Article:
Amoeblog

The Tarantino Solution 1: Inglourious Basterds (2009), A Moral Defense

Posted by Charles Reece, September 13, 2009 11:00pm | Post a Comment
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So, there's been a whole lot of hoo-ha surrounding what's quite obviously the most interesting and entertaining movie of the year, Quentin Tarantino's Inglourious Basterds. The moralistic critics have done their best to trivialize the white power movement's Holocaust revisionism by suggesting the film turns "Jews into Nazis" (Daniel Mendelsohn) and one wonders "what it was (and is) about the film that seems morally akin to Holocaust denial" (Jonathan Rosenbaum). On the other, "with friends like these ...," side, the defense hasn't amounted to much, either, the typical suggestion being some variation on the line that as pure entertainiment/fantasy, the movie has no morality, nor does it need it. Patooehy! I agree that entertainment is the film's virtue, but disagree that it occurs at the expense of morality. In fact, its morality grounds and justifies what Mendelsohn and Rosenbaum see as the Jews acting like Nazis, but what I call the aesthetic enjoyment of the film. Thus, I think a moral defense is in order. Be forewarned: MANY SPOILERS WILL OCCUR!


The Dreyfus Affair

What all retributive theories seem to share is the claim that the relation between crime and punishment is (primarily) conceptual (or “internal”). The justification of punishment is that punishment in itself is an appropriate response to crime. [...] Reaffirming the wrongness of the crime is good in itself, good enough (all else equal) to justify the punishment. Telling the truth about a crime is itself an important good.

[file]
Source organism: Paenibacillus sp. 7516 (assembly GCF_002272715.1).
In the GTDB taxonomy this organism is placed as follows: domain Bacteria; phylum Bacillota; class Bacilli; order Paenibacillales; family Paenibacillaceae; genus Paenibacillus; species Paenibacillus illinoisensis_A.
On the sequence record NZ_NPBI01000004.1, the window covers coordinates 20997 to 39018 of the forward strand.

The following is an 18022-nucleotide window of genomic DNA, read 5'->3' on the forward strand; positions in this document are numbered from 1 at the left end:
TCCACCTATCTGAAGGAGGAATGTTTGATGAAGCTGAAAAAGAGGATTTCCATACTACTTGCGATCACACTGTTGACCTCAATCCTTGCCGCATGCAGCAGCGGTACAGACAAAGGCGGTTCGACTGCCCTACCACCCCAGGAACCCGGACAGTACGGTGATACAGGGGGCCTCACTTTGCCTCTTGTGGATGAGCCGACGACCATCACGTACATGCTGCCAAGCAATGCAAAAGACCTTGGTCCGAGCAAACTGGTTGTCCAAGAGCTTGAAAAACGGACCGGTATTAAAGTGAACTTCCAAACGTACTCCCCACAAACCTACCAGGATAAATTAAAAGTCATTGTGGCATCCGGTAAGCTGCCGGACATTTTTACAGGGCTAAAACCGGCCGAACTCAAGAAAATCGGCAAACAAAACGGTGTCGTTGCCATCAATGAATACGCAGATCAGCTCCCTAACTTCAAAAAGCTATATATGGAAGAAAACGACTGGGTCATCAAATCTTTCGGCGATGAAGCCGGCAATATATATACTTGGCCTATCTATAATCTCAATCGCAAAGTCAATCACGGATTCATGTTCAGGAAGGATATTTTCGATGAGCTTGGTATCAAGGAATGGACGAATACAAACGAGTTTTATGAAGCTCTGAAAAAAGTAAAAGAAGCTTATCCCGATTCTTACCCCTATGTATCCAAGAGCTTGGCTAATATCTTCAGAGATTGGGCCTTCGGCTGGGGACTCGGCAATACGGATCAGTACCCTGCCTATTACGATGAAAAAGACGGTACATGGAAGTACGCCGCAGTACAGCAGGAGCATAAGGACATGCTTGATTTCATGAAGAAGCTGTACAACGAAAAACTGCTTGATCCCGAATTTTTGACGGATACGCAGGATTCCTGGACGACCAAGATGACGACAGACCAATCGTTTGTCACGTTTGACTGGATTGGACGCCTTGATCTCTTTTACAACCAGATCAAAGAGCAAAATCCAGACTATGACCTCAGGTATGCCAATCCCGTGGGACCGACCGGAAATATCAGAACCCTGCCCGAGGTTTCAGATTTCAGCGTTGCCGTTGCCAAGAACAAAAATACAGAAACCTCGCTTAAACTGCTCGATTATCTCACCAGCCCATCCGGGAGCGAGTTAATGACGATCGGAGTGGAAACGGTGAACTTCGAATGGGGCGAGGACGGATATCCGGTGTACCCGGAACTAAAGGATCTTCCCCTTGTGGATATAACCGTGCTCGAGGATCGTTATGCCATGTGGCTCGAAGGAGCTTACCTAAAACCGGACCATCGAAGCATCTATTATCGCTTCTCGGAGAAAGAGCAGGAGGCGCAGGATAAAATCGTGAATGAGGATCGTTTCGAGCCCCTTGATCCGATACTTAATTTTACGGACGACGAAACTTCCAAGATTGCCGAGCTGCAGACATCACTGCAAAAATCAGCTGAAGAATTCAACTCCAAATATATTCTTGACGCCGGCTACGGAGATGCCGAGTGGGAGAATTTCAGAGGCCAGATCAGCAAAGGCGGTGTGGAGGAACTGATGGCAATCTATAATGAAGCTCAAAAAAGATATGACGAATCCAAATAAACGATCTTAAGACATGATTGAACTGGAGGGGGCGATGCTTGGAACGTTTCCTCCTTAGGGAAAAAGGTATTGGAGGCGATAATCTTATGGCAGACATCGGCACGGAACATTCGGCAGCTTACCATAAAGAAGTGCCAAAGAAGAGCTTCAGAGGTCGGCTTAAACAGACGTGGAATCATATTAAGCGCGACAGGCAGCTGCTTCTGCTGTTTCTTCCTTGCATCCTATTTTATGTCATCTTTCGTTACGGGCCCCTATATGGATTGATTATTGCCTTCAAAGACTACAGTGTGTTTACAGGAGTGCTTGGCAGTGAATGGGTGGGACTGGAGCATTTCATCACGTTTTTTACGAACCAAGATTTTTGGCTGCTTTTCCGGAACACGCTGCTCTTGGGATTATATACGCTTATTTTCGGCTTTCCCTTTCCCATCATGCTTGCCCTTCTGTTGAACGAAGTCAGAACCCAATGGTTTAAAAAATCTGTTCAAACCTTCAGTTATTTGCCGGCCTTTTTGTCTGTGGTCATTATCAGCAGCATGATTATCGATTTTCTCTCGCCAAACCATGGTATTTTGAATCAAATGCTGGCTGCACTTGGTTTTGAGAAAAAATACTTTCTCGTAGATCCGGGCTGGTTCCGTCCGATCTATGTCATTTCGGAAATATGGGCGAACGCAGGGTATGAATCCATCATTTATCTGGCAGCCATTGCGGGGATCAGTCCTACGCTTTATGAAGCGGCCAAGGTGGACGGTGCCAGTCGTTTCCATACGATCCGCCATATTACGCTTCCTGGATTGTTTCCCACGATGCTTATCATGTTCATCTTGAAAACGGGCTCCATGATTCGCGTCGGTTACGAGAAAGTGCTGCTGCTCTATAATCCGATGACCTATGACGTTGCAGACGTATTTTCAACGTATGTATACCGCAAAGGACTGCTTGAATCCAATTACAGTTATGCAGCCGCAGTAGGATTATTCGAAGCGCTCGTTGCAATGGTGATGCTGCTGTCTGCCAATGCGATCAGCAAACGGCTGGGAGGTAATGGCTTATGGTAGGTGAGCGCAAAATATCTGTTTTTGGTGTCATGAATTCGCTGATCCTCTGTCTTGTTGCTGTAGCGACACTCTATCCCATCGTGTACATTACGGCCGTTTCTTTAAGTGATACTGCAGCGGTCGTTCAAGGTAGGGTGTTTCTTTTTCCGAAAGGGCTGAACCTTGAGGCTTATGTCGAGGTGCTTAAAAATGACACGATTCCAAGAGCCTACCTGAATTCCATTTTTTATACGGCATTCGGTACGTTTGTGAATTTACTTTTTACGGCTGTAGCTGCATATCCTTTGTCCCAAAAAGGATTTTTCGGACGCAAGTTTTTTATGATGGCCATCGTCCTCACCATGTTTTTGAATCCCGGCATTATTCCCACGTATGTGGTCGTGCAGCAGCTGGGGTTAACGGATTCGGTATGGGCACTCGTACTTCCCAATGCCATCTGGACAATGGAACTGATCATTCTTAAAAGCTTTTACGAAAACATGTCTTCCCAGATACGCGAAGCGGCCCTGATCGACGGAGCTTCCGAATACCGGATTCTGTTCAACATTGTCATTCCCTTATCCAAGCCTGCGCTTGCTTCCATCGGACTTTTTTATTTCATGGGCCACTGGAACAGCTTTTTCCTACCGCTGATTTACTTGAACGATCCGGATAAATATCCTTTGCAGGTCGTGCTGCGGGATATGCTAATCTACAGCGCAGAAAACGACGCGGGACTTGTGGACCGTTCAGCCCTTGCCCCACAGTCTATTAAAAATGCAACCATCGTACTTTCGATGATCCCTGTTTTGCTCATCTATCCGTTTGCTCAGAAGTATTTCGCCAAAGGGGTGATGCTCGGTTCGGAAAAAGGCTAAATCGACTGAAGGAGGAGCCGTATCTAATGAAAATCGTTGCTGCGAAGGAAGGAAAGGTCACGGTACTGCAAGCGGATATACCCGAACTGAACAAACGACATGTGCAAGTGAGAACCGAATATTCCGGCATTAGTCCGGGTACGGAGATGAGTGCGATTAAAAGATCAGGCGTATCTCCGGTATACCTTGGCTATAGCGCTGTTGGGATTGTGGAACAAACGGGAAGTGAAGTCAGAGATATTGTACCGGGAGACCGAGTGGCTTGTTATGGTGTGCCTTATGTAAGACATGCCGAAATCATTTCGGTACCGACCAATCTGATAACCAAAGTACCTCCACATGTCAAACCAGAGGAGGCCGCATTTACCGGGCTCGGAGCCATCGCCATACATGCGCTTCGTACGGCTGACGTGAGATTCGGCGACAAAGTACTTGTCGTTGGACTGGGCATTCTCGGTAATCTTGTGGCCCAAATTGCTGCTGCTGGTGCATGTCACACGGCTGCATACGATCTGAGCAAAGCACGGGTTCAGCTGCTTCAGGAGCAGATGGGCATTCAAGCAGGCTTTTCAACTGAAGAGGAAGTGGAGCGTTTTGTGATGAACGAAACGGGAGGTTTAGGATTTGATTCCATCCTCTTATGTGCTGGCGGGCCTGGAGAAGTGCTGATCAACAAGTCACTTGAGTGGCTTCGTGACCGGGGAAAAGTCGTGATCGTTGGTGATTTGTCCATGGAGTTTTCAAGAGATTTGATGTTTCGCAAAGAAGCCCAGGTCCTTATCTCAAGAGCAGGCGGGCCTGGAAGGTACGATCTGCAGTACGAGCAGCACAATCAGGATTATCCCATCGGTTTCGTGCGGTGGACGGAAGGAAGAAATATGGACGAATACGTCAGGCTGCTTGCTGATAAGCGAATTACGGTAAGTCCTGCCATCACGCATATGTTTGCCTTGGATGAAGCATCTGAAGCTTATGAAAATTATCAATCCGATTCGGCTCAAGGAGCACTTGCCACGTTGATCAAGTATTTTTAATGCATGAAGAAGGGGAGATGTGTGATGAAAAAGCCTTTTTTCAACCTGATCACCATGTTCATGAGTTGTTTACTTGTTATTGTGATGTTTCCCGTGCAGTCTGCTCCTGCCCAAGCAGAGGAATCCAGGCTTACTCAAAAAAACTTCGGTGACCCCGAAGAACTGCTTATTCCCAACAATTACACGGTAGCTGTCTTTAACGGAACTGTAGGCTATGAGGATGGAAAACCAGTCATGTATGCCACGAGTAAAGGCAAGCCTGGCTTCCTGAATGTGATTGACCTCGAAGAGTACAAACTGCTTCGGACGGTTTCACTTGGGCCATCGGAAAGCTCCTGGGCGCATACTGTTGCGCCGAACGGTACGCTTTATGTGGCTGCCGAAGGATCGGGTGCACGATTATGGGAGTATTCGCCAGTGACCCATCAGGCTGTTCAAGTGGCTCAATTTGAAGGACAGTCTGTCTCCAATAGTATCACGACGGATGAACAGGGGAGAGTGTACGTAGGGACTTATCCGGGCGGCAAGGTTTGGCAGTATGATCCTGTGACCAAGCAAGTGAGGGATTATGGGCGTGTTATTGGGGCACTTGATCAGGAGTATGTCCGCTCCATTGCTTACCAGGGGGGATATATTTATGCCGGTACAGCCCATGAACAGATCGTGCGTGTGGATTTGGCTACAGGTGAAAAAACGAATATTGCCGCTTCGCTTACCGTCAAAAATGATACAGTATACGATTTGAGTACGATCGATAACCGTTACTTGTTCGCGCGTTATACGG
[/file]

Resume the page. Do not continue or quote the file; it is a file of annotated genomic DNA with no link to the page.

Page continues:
-- Moral philosopher Michael Davis explaining the basic tenet of retributive justice

In his review, Mendelsohn is particularly offended by the final chapter that features Shosanna Dreyfus trapping --  with the aid of her boyfriend, Marcel -- the entire Nazi high command in a theater, then burning it down (referencing some science learned from Hitchcock). The fact that Shosanna is a Jew who barely escaped with her own life after watching a group of Nazis being led by Colonel Hans Landa slaughter her family in chapter one has no bearing on Mendelsohn's indignation. Violence is evidently content-free, the violent what-fer being morally equated to the violent crime. Even the dimmest of ardent capital punishment opponents should be able to free himself from Mendelsohn's mental paper bag here. That is, even if one holds that the state should never be able to kill murderers, it takes quite a bit of willpower to get mixed up on the order of events involved: there would be no state-sanctioned violence without the criminal act of murder occurring first. Now, there might be other good, moral reasons for not wanting the state to kill murderers, but they in no way make the two killings morally equivalent, or equally justified. Similarly, not all vengeful fantasies are the same, either. Here's a thought experiment:

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Up & Down: Up (2009) & Drag Me to Hell (2009)

Posted by Charles Reece, July 5, 2009 09:50pm | Post a Comment